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Innovation & Institutions, Will it Blend?
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Scooped by Deb Nystrom, REVELN!

RELENTLESS! Reinventing Higher Education, Southern New Hampshire University @SNHU via Fast Company

RELENTLESS!  Reinventing Higher Education,  Southern New Hampshire University @SNHU via Fast Company | Innovation & Institutions, Will it Blend? |

"As president of Southern New Hampshire University (SNHU), LeBlanc is ...using technology to transform an 80-year-old college into a modern education powerhouse."

I tweeted about @SNHU over a year ago, as I was intrigued they had an MBA in Social Media.  However, it led to a conversation with several people at the institution.  

After experiencing a considerable amount of the hidebound nature of the ivory tower of higher education, the experience I had with SNHU was a breath of fresh air, informed by data and, could it be, skilled process?

New England is the land of the ivies.   So much the better for @SNHU (their twitter handle) to leverage what they do as they think & implement differently.

Stay tuned, an interview may soon follow...


Founded in 1932 as the New Hampshire School of Accounting and Secretarial Science, SNHU was a modest school when Le­Blanc joined as president in 2003, recognized for its culinary arts, business, and justice programs. Its online program was, as LeBlanc puts it, "a sleepy operation on a nondescript corner of the main campus. I thought it was squandering an opportunity."

That little operation has turned into SNHU’s Center for Online and Continuing Education (COCE), the largest online-degree provider in New England.

Its 10,600 students are enrolled in 120 graduate and undergraduate programs and specialties, everything from a sustainability-focused MBA to a creative-writing BA.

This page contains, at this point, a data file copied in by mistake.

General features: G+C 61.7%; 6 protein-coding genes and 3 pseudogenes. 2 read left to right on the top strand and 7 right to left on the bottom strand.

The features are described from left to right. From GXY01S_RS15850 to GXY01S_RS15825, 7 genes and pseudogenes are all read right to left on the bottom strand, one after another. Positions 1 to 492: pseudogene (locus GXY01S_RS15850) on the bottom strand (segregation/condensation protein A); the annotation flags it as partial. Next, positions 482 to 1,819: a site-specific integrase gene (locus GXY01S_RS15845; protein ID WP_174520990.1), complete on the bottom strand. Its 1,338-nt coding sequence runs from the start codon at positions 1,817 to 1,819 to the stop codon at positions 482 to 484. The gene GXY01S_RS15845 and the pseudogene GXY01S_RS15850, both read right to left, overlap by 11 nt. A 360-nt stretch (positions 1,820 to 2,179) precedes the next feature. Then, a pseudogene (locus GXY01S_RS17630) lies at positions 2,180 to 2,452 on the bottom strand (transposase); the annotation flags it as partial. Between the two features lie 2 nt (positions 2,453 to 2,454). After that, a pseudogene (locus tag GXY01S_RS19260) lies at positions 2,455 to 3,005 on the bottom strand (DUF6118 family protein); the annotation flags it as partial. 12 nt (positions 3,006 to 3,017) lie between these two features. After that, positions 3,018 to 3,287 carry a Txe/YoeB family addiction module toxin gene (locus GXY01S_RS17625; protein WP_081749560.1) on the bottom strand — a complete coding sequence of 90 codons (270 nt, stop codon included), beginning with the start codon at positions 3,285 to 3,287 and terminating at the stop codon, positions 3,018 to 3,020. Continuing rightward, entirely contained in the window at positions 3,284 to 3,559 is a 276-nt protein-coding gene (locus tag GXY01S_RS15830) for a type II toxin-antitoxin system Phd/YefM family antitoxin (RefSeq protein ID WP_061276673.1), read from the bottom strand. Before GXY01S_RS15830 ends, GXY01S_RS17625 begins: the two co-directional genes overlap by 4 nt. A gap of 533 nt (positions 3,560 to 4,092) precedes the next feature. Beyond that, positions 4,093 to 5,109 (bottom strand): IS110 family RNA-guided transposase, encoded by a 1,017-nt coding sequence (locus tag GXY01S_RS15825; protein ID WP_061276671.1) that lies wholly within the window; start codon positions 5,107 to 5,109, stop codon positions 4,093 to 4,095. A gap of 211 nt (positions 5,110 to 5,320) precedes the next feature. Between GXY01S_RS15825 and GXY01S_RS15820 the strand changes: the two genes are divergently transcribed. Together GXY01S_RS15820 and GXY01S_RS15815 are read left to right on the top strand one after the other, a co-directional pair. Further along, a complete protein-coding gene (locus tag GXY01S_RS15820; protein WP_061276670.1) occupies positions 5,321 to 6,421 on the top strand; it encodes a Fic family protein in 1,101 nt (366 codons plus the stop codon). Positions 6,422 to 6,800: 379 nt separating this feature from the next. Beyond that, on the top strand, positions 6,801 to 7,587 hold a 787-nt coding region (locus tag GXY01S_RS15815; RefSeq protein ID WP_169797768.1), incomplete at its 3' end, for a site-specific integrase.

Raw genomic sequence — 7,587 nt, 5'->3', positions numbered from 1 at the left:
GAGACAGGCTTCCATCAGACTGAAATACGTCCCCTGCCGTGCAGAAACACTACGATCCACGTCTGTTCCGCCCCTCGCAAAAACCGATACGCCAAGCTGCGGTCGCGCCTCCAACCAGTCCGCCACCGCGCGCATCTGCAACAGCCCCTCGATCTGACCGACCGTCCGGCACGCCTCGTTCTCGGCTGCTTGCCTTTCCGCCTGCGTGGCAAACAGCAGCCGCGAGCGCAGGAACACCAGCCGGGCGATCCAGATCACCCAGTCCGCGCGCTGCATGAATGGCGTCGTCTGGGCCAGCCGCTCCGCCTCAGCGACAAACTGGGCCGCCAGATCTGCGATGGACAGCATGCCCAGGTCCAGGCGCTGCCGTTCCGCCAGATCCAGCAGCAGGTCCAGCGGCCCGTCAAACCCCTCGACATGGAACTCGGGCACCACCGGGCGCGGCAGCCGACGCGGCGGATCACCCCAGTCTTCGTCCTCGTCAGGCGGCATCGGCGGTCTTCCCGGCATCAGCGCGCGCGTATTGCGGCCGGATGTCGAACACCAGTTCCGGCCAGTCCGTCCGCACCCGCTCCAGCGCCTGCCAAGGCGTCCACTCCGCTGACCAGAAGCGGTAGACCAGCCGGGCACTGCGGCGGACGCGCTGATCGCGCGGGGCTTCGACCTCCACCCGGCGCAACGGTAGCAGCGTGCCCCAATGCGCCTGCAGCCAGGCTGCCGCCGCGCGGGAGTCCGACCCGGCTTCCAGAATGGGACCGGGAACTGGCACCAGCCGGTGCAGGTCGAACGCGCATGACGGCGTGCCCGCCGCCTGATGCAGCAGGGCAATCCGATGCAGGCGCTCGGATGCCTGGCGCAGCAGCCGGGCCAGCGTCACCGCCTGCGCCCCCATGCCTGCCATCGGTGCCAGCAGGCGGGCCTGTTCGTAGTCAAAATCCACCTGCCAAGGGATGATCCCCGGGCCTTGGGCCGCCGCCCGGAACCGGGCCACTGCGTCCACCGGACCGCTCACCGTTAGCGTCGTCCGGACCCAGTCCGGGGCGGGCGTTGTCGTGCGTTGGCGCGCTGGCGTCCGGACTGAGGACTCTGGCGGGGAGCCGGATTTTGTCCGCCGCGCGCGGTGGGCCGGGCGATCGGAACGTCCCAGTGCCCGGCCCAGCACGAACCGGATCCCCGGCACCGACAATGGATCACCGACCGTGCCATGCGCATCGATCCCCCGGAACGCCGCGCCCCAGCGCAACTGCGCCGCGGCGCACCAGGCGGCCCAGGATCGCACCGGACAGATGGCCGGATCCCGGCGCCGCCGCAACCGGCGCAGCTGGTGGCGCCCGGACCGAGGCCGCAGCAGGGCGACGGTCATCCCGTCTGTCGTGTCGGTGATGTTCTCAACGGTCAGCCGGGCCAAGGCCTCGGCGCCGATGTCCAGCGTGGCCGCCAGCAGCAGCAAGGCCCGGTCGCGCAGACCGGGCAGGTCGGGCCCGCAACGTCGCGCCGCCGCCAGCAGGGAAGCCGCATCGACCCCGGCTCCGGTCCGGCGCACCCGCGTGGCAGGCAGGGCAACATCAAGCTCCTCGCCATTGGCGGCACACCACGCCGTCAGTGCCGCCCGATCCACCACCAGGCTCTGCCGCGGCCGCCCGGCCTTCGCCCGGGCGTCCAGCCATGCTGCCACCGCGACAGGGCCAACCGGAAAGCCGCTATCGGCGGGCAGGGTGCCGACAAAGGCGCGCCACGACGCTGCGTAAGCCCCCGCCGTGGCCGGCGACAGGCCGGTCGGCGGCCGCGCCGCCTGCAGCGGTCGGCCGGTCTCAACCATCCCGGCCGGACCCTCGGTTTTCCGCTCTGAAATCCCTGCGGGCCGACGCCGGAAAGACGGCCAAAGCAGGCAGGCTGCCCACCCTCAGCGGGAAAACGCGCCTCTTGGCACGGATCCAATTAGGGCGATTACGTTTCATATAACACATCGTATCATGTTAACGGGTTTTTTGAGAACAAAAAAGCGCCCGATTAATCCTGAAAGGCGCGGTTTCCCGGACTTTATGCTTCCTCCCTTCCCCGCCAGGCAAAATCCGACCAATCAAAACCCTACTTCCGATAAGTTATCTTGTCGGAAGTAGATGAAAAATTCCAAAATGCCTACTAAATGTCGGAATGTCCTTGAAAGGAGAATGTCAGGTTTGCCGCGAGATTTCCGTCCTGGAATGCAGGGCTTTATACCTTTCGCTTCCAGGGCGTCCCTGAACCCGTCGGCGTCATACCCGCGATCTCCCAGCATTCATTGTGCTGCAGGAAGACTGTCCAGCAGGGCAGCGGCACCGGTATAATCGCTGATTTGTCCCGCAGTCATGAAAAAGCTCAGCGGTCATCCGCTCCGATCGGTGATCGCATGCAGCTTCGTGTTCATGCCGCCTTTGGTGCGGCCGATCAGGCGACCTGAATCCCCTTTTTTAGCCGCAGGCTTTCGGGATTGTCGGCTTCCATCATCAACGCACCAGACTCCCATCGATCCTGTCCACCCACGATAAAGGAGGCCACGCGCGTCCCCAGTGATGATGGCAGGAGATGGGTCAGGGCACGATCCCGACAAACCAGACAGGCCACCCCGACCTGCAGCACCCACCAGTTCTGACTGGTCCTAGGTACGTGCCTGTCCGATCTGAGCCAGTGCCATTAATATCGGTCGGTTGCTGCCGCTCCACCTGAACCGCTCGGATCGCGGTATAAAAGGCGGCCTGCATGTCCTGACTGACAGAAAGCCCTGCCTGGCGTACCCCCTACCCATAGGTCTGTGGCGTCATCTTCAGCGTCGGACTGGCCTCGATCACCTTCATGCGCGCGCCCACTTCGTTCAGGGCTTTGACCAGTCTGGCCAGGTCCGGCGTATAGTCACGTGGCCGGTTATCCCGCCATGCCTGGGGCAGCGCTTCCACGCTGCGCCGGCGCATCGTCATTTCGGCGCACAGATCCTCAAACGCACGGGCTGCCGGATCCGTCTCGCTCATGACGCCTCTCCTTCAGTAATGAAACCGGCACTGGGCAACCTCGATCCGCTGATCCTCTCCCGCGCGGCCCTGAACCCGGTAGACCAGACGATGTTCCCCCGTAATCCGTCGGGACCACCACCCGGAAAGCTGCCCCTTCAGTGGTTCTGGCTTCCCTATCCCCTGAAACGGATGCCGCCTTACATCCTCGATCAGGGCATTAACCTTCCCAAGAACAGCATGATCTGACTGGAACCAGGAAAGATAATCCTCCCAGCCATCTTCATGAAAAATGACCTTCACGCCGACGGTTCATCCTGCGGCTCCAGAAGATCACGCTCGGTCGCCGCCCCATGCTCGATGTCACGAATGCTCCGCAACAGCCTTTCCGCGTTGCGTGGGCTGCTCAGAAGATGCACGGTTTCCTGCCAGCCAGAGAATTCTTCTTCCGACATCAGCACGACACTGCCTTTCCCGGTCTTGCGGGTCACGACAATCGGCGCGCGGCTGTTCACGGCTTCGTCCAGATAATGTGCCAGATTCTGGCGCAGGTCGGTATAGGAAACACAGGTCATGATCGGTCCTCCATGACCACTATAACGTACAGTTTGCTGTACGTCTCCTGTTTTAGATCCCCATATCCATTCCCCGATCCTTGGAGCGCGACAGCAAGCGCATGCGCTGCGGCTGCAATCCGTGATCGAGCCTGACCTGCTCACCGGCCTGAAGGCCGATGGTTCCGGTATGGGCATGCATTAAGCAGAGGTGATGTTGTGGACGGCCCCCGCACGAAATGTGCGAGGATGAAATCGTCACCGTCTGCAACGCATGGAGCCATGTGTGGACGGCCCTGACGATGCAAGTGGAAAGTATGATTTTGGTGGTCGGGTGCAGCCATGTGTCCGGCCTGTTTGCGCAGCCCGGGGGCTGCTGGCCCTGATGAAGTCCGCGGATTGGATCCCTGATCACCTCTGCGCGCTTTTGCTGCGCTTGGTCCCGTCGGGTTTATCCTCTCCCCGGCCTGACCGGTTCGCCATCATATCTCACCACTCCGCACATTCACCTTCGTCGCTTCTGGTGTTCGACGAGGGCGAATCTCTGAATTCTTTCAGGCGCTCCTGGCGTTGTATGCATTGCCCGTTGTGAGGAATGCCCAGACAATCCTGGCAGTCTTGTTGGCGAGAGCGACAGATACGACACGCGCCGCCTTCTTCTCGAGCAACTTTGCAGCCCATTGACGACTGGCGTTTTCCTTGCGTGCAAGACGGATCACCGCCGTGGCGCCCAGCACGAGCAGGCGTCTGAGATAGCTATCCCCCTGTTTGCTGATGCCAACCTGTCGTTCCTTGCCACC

Fifty more programs will be launched this year, and the COCE recently tested TV ads in national markets such as Raleigh, North Carolina; Milwaukee; and Oklahoma City.

LeBlanc hopes that by 2014 SNHU will boast the country’s biggest online not-for-profit education system.

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Scooped by Deb Nystrom, REVELN!

Growth Limits: 'Paradigm-shifting innovation is what we need' - Hindu Business Line

Growth Limits: 'Paradigm-shifting innovation is what we need' - Hindu Business Line | Innovation & Institutions, Will it Blend? |

Growth is going to come only through innovation, focusing on poor countries. In the current environment you can grow aggressively only by inventing and innovating.

Prof. Vijay Govindarajan is widely regarded as one of the world's leading experts on strategy and innovation.


The innovation agenda, people are also realising, has to be in poor countries. Because, ...the world's overall population of about seven billion now, there are three billion who are rich enough for the products which have already been invented.

But the four billion poor, who are non-consumers of just about everything, have to be brought into the consuming base.

...Reverse innovation first requires that you innovate in the poor country. That is step one.

Step two is to take it to other emerging markets. Step three is to bring it to the US or other rich countries. Most companies haven't even reached step one. That itself is a big one because American companies still think of India as poor and ‘therefore they want cheap products'.

They have to change that mindset; they are coming from a different mindset of innovations. They have to first think about changing the innovation paradigm itself and then about how to take it to other countries.

Two important traps Indian companies should absolutely avoid. The first trap is to ‘dumb-down' the technology and make something cheap. No. That is not what people want. People want technology-rich products, but also at the right price.

The Apple Nano is one example.

Keywords: Prof Vijay Govindarajan, Tuck School of Business, Dartmouth, American multinationals, product innovations, dumb-down technology, Flexibility, credibility

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